O's are punched, can't get back up Three 9th-inning HRs don't ease their pain

9-6 loss puts skid at 7

May 21, 1998|By Roch Kubatko | Roch Kubatko,SUN STAFF

NEW YORK -- The first pitch from Hideki Irabu last night was a called strike, straight down the middle of the plate. It didn't wedge between the shoulder blades of Orioles center fielder Brady Anderson. It didn't whiz past his ear, didn't leave an imprint anywhere except in the mitt of New York catcher Jorge Posada.

So far, so good.

Baseball was played at Yankee Stadium last night, the Orioles and New York declining to add a Roman numeral to the previous night's Wrestlemania. Such restraint proved wisest for the hosts, who pushed the Orioles deeper into last place by jumping -- figuratively -- on Jimmy Key in a 9-6 victory before 32,449.

The loss was the seventh in a row for the Orioles (20-25), their longest streak since June 1995, and it would have been worse if not for ninth-inning homers by Roberto Alomar, Rafael Palmeiro and B. J. Surhoff. They've fallen 13 games behind the Yankees (30-9), their largest deficit since the end of the '95 season. They're 16 back in the loss column and approaching another series sweep before traveling to the West Coast.

"If anything can go wrong right now, it's going wrong," Key said.

Tensions ran high less than 24 hours after the teams engaged in a furious brawl that started when Orioles reliever Armando Benitez hit Tino Martinez in the back after surrendering a game-turning three-run homer to Bernie Williams. Suspensions were handed out yesterday. Threats were issued.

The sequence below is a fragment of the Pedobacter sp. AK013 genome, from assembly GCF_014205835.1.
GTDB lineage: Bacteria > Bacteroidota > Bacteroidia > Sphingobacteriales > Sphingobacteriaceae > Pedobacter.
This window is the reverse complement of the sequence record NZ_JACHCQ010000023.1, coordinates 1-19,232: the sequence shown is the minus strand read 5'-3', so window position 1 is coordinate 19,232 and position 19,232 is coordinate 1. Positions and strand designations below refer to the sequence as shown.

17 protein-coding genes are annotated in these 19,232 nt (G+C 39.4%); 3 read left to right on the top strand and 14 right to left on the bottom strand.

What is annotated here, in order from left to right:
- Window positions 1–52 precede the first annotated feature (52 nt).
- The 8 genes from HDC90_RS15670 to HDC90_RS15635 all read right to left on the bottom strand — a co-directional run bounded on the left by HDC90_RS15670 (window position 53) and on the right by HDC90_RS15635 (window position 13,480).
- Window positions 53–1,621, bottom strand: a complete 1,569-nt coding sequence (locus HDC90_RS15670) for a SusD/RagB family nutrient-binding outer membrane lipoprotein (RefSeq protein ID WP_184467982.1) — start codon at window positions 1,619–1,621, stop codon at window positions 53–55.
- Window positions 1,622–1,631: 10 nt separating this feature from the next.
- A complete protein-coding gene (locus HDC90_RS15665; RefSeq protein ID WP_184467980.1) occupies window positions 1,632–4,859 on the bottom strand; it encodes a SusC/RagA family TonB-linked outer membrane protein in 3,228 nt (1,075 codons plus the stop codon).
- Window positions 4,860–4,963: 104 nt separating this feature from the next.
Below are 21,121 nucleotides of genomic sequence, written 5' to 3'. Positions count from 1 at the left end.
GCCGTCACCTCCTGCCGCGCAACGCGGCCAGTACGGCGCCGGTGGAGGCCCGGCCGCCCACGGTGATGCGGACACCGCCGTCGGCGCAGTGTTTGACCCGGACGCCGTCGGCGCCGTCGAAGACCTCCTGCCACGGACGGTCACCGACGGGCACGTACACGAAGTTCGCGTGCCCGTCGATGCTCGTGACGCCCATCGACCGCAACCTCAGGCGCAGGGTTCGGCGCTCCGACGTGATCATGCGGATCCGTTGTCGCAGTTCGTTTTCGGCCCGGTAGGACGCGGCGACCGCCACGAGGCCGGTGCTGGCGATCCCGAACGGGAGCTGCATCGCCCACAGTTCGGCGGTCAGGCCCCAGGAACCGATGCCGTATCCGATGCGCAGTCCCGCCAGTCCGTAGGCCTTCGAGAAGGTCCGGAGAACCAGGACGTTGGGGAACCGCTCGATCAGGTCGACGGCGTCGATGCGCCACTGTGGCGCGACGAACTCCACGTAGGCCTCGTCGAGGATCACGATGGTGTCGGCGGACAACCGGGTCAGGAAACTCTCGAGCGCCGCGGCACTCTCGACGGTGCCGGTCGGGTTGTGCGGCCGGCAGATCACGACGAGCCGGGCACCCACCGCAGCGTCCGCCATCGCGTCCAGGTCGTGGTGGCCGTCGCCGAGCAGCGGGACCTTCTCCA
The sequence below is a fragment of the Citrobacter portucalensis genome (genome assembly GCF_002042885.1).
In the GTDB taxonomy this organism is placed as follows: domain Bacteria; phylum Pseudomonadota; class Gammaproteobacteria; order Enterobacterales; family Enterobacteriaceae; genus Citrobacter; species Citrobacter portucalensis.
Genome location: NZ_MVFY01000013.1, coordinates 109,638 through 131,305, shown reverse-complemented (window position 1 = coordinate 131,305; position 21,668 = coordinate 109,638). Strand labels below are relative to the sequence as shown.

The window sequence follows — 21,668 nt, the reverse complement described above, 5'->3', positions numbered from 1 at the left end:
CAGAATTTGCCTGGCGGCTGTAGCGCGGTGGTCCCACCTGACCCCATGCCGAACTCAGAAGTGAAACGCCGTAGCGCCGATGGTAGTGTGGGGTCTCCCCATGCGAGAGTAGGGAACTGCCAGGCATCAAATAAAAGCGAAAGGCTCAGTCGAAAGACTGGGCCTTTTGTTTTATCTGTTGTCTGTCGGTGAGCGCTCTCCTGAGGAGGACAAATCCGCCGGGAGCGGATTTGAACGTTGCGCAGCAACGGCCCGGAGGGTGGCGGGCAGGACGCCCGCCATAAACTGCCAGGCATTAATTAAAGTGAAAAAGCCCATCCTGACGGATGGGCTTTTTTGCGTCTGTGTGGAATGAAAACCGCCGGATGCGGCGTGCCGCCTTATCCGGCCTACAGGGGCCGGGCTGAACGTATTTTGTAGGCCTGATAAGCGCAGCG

Darryl Strawberry promised retribution for being sucker-punched by Orioles reliever Alan Mills in the visitors' dugout. Teammate Paul O'Neill added, "It's not over."

It began to simmer again in the first inning when Key hit Chad Curtis on the foot with a breaking pitch during New York's four-run uprising. The crowd protested, and manager Joe Torre could be seen yelling from the dugout.

The response came quickly. Irabu got two outs in the second inning, then planted a fastball into the left side of Mike Bordick. The Orioles shortstop dropped his bat and headed to first without glancing toward the mound. Anderson did the same after taking a pitch off his right leg leading off the fifth, and the game passed without incident.

Torre said the pitches weren't intentional. "He had no command. The ball that hit Brady was a fastball that sailed about two feet. The one to Bordick missed its spot by about a foot."

"I thought our guys handled it well," said Orioles manager Ray Miller, who met with his players behind closed doors before the game. "Was there any retaliation? I don't think so. Hopefully, we can move on."

Miller's only regret was that Anderson was thrown out trying to steal after being drilled with his club trailing by five runs. "I figured he wouldn't run so I didn't hold him. It's as much my fault as his."